One cannot go too far these days without hearing the ubiquitous vibes of Afrobeat. Just look to the song of the summer, Wizkid’s Essence, which even got the Beiber treatment.
It’s just one example of creative crossover as many things that we Africans have treasured and enjoyed for generations reach peak mainstream popularity–and with it a keen interest in all things African.
The modern African aesthetic is being celebrated and amplified internationally like never before, with major heritage brands, celebrity chefs and tech companies looking to the continent as a source of constant inspiration.
Author Chimamanda Ngozi Adichie respectfully took the literary baton from Chinua Achebe and has awakened a new generation with her books. Beyoncé featured Adichie on Lemonade, and then went on to tap top-tier creative talent, such as Blitz Bazawule, Trevor Stuurman, Kwasi Fordjour, Joshua Kissi, Zerina Akers and other visionaries from across the diaspora, for her visual album Black is King. It won an Emmy Award for outstanding costumes last month.
Perpetual cool kid, Virgil Ablor, the Ghanaian American creative director for Louis Vuitton Mens and Off White, styled poet laureate Amanda Gorman in his custom Vuitton Kente cloth collection for a recent cover of American Vogue.
Artist Kehinde Wiley’s artist residency, Black Rock in Dakar, has attracted cultural luminaries to visit Senegal.
And queen of the catwalk Naomi Campbell has literally revived her personal brand through her travel and connection with the continent from her sprawling pied a terre in Malindi, Kenya.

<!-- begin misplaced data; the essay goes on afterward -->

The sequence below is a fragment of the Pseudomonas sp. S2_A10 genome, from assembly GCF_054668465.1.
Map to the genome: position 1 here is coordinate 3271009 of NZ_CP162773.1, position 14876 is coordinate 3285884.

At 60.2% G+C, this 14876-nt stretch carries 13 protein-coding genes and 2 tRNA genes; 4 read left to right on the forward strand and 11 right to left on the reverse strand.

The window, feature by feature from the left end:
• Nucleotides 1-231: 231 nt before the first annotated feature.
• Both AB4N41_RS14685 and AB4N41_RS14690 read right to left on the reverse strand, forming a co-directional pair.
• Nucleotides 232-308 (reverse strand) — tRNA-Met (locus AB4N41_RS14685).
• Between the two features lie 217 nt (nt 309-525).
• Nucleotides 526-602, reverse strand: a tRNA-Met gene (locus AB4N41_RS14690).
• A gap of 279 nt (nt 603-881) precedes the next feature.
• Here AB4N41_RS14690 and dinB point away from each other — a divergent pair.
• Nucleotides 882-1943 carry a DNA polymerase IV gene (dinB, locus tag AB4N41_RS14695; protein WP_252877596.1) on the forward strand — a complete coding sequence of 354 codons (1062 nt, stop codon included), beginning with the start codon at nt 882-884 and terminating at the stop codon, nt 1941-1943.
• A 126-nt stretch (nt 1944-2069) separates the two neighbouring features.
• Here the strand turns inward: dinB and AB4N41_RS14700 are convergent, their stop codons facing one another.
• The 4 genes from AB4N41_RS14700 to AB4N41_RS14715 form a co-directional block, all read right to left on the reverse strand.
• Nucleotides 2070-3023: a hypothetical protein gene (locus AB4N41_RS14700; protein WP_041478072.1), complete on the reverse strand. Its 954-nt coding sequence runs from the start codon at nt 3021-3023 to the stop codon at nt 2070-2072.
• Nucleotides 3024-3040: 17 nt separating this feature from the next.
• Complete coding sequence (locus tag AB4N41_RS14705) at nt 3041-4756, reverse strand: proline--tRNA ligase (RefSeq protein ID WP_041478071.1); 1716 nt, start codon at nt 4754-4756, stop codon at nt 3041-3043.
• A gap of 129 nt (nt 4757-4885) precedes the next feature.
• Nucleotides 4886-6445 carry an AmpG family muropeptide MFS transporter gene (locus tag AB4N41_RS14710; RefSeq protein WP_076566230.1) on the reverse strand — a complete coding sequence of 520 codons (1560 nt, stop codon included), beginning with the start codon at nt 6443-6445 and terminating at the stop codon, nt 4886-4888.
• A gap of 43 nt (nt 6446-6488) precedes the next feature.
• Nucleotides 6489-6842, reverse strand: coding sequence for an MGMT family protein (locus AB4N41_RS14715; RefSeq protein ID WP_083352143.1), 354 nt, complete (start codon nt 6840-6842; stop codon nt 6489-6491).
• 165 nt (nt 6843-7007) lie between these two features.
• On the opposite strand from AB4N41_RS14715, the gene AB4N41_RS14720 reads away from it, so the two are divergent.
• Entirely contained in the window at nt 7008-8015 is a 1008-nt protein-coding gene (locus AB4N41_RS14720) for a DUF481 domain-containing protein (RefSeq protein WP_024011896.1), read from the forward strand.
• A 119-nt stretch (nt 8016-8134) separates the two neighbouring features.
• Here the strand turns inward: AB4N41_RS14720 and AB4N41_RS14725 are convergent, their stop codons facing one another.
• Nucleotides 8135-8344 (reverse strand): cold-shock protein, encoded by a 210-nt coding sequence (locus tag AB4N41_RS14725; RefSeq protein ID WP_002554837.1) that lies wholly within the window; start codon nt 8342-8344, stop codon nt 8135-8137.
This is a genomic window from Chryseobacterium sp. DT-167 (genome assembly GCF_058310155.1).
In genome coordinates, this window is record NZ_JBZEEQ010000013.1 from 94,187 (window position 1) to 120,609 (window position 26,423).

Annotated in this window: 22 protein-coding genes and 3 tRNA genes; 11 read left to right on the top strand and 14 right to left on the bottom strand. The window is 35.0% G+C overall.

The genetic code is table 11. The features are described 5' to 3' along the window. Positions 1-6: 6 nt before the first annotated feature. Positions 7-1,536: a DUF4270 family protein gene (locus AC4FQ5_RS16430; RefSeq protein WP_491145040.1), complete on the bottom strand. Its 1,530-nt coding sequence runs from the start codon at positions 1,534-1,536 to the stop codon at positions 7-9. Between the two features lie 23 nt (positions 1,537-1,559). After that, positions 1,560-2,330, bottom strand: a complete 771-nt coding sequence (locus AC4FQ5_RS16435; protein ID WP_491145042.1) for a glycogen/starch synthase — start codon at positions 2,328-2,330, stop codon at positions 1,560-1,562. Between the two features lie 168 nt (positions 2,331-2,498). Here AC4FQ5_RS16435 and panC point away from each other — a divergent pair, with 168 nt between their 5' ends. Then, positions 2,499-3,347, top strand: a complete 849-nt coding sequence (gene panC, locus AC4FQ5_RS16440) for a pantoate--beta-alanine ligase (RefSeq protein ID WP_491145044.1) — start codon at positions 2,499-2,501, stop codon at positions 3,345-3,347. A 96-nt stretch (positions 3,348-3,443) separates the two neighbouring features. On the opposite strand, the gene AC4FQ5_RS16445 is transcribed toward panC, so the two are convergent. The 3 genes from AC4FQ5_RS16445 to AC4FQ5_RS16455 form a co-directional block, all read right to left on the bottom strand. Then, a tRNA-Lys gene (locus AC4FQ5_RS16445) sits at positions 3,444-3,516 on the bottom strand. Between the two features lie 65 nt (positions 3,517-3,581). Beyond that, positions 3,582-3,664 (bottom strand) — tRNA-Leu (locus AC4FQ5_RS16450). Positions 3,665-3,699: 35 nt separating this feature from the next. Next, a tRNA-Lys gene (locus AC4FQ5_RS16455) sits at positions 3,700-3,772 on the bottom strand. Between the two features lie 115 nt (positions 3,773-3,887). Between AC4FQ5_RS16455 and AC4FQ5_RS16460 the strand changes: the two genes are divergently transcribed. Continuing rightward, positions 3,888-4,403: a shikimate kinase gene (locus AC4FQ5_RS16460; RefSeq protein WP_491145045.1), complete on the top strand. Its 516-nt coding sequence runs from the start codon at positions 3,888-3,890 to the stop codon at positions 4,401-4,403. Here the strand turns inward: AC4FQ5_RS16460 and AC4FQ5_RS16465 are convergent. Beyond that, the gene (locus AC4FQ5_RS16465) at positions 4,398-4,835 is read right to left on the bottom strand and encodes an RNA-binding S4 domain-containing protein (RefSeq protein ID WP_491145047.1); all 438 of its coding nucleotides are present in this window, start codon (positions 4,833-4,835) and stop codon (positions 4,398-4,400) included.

Africa is no doubt experiencing a renaissance and creatives all around the world are taking notice. While there is no shortage of brilliance on the continent, capital, management and infrastructure support required to leverage the talent of Africa’s creative industry is a challenge.
In fact, even though “Africa’s cultural goods sector is estimated to employ about half a million people and is expected to contribute $4.2 billion to the continent’s revenue … only 1.1 percent of the total African start-up investment was received by the cultural and creative industries in 2019,” wrote Cheryl Ankrah Newton of Illuminate Africa Group Ltd in this recent dispatch on the importance of investing in Africa’s creative economy.
That’s where visionary business leader Roberta Annan comes in with Impact Fund for African Creatives (IFFAC), an African-focused permanent investment vehicle initiative that will be unveiled this October.
IFFAC will focus on development of creatives across the 16 sub-sectors of Africa’s cultural and creative industry by the awarding of grants to provide early seed capital to nurture creative businesses into sustainable enterprises. Awards from 10,000 euro to 50,000 euro will be given to selected businesses in areas including architecture, interior design, visual design, product development, fashion, film, animation and video, photography, craft culinary, music, publishing, advertising, visual and performing arts, television and radio. Awardees who are selected into the Induction and Mentorship program will then be eligible for capital investments between 250,000 and 2,000,000 euros.
On Oct. 4, during Paris Fashion Week, IFFAC will unveil the first of its portfolio companies at a stylish reception at the Mona Bismarck Mansion. Nigerian fashion designer Kenneth Ize; Ethos, a private members club and community for African creatives; EBōNY Skincare Group- Mansa Beauty; and “The Ambassadors Collection,” born from African Fashion Foundation’s retreat will support a select group of emerging African fashion brands, including Adama Paris, Orange Culture, EMMY Kasbit, Elie Kuame and Bello Edo.
You’ve seen Papama Mtwisha’s slogan across all types of merchandise and now the action plan is in place – Africa: Your Time is Now!